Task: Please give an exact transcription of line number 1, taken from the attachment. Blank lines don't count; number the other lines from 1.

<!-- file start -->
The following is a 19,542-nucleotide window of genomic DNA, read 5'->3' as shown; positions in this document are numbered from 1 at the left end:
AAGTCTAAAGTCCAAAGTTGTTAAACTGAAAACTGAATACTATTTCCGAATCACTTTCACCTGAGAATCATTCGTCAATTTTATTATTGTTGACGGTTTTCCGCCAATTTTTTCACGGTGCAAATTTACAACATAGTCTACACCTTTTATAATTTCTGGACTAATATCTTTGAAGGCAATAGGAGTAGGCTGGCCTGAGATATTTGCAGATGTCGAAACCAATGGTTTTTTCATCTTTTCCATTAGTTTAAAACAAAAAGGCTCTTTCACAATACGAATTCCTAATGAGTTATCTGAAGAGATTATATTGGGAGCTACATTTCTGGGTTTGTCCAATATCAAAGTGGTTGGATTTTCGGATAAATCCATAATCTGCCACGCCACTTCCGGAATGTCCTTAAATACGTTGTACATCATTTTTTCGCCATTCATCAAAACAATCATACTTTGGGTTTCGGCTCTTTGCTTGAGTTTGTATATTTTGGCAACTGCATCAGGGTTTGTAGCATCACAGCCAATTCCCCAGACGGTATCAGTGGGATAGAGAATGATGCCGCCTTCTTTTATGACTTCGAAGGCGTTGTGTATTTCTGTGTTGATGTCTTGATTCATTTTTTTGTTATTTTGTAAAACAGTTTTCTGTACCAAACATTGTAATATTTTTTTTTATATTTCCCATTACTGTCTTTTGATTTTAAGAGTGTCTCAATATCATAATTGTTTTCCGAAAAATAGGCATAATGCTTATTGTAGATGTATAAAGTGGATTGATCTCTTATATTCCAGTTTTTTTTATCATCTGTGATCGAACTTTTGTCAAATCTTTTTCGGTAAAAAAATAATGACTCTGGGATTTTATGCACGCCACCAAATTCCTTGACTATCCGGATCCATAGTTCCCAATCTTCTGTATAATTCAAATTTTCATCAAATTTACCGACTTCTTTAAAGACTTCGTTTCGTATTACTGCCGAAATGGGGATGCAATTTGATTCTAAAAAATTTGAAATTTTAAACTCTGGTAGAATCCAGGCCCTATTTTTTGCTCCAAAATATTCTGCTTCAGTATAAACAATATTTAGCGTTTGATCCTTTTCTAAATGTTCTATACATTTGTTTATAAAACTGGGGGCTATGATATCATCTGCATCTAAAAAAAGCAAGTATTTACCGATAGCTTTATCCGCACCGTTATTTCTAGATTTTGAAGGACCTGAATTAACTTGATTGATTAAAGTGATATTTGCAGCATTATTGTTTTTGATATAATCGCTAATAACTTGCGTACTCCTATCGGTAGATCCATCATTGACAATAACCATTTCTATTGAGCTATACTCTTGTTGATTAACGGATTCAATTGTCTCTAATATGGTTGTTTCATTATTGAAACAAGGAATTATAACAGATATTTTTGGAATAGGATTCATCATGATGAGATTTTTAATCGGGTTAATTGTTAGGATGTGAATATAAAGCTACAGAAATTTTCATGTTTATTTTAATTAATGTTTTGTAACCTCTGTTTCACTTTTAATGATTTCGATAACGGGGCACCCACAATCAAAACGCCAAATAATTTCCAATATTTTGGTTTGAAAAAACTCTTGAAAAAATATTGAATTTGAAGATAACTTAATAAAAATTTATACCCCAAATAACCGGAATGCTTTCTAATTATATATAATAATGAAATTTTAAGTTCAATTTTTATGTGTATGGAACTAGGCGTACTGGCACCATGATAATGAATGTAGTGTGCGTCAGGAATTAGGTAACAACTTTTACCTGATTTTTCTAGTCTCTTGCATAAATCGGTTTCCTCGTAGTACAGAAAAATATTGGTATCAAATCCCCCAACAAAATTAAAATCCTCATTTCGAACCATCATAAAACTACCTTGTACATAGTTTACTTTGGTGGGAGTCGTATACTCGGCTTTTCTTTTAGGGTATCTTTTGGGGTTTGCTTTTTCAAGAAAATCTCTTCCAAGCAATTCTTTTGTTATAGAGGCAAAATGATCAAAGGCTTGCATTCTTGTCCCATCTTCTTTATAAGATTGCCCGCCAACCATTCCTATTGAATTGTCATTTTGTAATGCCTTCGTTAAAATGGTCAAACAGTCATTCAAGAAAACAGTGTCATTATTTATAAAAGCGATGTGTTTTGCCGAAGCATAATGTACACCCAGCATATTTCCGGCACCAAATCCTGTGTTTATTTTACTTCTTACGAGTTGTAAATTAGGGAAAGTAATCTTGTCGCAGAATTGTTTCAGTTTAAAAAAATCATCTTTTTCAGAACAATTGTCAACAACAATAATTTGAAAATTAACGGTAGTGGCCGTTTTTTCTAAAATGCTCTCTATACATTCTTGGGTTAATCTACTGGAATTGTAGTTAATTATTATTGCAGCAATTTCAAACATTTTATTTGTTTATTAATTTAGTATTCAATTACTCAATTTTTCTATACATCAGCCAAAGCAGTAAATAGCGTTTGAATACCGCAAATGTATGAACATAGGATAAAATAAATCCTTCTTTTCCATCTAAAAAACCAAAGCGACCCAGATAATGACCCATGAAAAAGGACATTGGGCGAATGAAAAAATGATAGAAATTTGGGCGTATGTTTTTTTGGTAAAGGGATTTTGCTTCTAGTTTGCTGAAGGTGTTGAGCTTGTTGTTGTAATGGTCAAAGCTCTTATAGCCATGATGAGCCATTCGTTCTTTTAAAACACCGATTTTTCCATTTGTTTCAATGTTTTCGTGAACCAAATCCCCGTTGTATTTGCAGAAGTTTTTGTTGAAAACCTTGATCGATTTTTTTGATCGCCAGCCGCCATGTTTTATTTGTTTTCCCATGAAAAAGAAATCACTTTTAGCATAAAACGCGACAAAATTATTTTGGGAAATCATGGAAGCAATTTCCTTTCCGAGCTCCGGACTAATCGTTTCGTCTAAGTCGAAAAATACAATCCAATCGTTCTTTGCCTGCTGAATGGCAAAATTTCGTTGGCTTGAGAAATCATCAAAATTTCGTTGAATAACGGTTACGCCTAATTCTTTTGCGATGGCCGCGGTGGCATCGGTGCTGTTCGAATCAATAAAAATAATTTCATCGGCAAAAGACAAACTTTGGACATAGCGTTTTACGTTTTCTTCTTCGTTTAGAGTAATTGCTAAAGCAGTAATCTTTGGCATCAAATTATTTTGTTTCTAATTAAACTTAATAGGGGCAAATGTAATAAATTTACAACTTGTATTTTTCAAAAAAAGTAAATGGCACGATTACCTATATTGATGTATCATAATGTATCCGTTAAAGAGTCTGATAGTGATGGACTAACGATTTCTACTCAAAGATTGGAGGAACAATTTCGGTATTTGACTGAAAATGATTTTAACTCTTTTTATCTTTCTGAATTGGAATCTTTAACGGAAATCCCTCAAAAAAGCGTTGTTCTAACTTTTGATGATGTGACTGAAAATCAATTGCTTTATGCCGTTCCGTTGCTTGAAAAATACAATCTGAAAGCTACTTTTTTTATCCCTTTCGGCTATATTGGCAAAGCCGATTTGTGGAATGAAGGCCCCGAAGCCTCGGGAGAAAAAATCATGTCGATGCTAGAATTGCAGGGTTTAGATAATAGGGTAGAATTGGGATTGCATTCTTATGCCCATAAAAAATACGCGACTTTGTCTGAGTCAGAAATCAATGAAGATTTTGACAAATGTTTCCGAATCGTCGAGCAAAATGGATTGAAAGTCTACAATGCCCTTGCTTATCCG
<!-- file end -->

The following is a 19,542-nucleotide window of genomic DNA, read 5'->3' as shown; positions in this document are numbered from 1 at the left end: